This year Egypt tops the list of reformers that are making it easier to do business. Egypt's reforms went deep with reforms in 5 of the 10 areas studied by Doing Business, and it greatly improved its position in the global rankings as a result. Besides Egypt, the other top 10 reformers are, in order, Croatia, Ghana, FYR Macedonia, Georgia, Colombia, Saudi Arabia, Kenya, China, and Bulgaria.
Here is a brief summary of some of the key reforms that took place:
Egypt, the top reformer in the region and worldwide, greatly improved its position in the global rankings on the ease of doing business. Its reforms went deep. Egypt cut the minimum capital required to start a business, from 50,000 Egyptian pounds to just 1,000 and halved the time and cost of start-up. It reduced fees for registering property from 3 percent of the property value to a low, fixed amount. It eased the bureaucracy that builders face in getting construction permits. It launched new one-stop shops for traders at Egyptian ports, cutting the time to import by seven days and the time to export by five. And it established a new private credit bureau that will soon be making it easier for borrowers to get credit.
Croatia reformed in four of the 10 areas studied by Doing Business. Two years ago, registering property in Croatia took 956 days. Now it takes 174. Company start-up also became faster, with procedures consolidated at a “one-stop shop” and pension and health services registration now online. Credit became easier to access: a new credit bureau was launched, and a unified registry now records charges against movable property in one place. In its first two months, €1.4 billion in credit was registered. In addition, amendments to the country’s insolvency law introduced professional requirements for bankruptcy trustees and shorter timelines.
Ghana, a top 10 reformer for the second year running, continues to increase the efficiency of its public services. It cut bottlenecks in property registration, reducing delays from six months to one. Greater efficiency at the company registry and the environment agency cut the time for business start-up to 42 days. Changes in the port authority’s operations sped up imports. New civil procedure rules and mandatory arbitration and mediation reduced the time it takes to enforce contracts.
FYR Macedonia eliminated the minimum capital requirement for business start-up, sped up the process for getting construction permits, lowered the corporate income tax rate to 12 percent (with another cut to 10 percent planned for 2008), and simplified tax payment procedures. Its ranking on the ease of doing business rose from 96 to 75.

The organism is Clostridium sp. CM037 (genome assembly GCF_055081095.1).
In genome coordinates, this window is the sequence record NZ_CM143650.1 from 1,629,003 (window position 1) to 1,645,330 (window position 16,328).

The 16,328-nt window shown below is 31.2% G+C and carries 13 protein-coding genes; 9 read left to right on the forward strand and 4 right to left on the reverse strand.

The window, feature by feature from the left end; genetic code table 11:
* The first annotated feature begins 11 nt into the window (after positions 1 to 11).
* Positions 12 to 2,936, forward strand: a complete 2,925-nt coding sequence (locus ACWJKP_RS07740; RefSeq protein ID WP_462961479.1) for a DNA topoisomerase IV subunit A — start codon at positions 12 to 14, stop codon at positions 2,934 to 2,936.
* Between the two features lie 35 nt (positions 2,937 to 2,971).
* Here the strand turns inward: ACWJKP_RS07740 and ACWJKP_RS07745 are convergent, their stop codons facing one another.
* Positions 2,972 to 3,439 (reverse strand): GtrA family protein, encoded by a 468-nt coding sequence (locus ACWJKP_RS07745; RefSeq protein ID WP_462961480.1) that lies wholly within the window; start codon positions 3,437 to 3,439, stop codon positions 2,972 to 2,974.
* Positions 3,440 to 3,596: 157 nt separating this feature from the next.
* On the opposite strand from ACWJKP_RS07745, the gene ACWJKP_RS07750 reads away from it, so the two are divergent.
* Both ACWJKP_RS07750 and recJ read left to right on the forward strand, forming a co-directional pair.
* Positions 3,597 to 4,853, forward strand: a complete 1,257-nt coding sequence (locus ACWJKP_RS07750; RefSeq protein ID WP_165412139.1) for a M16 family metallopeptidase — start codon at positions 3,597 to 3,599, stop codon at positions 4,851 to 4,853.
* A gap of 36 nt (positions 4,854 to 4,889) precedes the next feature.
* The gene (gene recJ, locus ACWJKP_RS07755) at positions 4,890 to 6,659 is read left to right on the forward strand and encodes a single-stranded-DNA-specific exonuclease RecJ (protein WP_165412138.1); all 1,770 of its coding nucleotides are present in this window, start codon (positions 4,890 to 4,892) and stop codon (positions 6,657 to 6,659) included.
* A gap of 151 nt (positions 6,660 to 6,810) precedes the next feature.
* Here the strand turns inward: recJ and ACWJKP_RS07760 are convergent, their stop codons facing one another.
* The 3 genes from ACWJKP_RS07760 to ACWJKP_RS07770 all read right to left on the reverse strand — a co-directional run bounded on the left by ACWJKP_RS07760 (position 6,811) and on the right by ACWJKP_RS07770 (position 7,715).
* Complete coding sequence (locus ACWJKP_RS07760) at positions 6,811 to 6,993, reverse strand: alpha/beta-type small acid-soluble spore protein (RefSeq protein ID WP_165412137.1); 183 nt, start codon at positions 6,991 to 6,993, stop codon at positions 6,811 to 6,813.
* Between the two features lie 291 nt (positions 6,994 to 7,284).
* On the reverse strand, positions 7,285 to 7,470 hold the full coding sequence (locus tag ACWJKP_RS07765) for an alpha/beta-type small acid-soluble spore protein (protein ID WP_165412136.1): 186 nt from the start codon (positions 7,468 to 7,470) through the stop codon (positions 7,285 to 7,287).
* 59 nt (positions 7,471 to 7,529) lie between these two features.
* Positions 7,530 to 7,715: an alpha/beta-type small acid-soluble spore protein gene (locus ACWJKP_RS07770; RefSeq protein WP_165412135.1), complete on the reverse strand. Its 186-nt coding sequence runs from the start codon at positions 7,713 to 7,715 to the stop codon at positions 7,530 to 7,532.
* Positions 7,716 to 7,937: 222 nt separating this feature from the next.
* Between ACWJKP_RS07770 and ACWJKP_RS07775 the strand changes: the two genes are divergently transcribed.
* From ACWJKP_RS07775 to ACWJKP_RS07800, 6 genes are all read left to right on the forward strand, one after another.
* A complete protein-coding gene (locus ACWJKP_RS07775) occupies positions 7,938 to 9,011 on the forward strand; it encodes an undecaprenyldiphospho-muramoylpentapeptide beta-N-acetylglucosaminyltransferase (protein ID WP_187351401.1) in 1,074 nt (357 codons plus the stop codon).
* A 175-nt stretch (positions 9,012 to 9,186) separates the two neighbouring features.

Georgia reformed in six areas. It strengthened investor protections, including through amendments to its securities law that eliminate loopholes that had allowed corporate insiders to expropriate minority investors. It adopted a new insolvency law that shortens timelines for reorganization of a distressed company or disposition of a debtor’s assets. Georgia sped up approvals for construction permits and simplified procedures for registering property. It made starting a business easier by eliminating the paid-in capital requirement. In addition, the country’s private credit bureau added payment information from retailers, utilities, and trade creditors to the data it collects and distributes.
Colombia, the region’s top reformer, has made great strides in easing trade. By extending port operating hours and adopting more selective customs inspections, it reduced the time for port and terminal handling activities by three days. The country strengthened investor protections by increasing disclosure requirements for related-party transactions. It introduced an electronic tax filing system, cutting the average time businesses must spend on tax compliance each year by 188 hours, or 41 percent. And it is progressively reducing the corporate income tax rate, from 35 to 34 percent in 2007 and 33 percent in 2008.
Saudi Arabia, the runner-up reformer in the region, eliminated the minimum capital requirement of 1,057 percent of income per capita and reduced the days needed for company start-up from 39 to 15. It launched a commercial credit bureau whose reports include the credit exposure of companies. It also sped up trade, reducing the number of documents required for importing and cutting the time needed for handling at ports and terminals by two days for both imports and exports.
Kenya, the region’s other top 10 reformer, launched an ambitious licensing reform program. So far the program has eliminated 110 business licenses and simplified eight others. The changes have streamlined business start-up and cut both the time and cost of getting building permits. The program will eventually eliminate or simplify at least 900 more of the country’s 1,300 licenses. Property registration is also faster now, thanks to the introduction of competition among land valuers. And the country’s private credit bureau now collects a wider range of data.
In China, a new property law put private property rights on equal footing with state property rights. The law also expanded the range of assets that can be used as collateral to include inventory and accounts receivable. The new bankruptcy law gives secured creditors priority to the proceeds from their collateral. Construction also became easier, with electronic processing of building permits reducing delays by two weeks.
Bulgaria eased the tax burden on businesses and made it easier to pay taxes online. Bulgaria also introduced private bailiffs to improve efficiency in enforcing judgments. And it made building inspections less burdensome.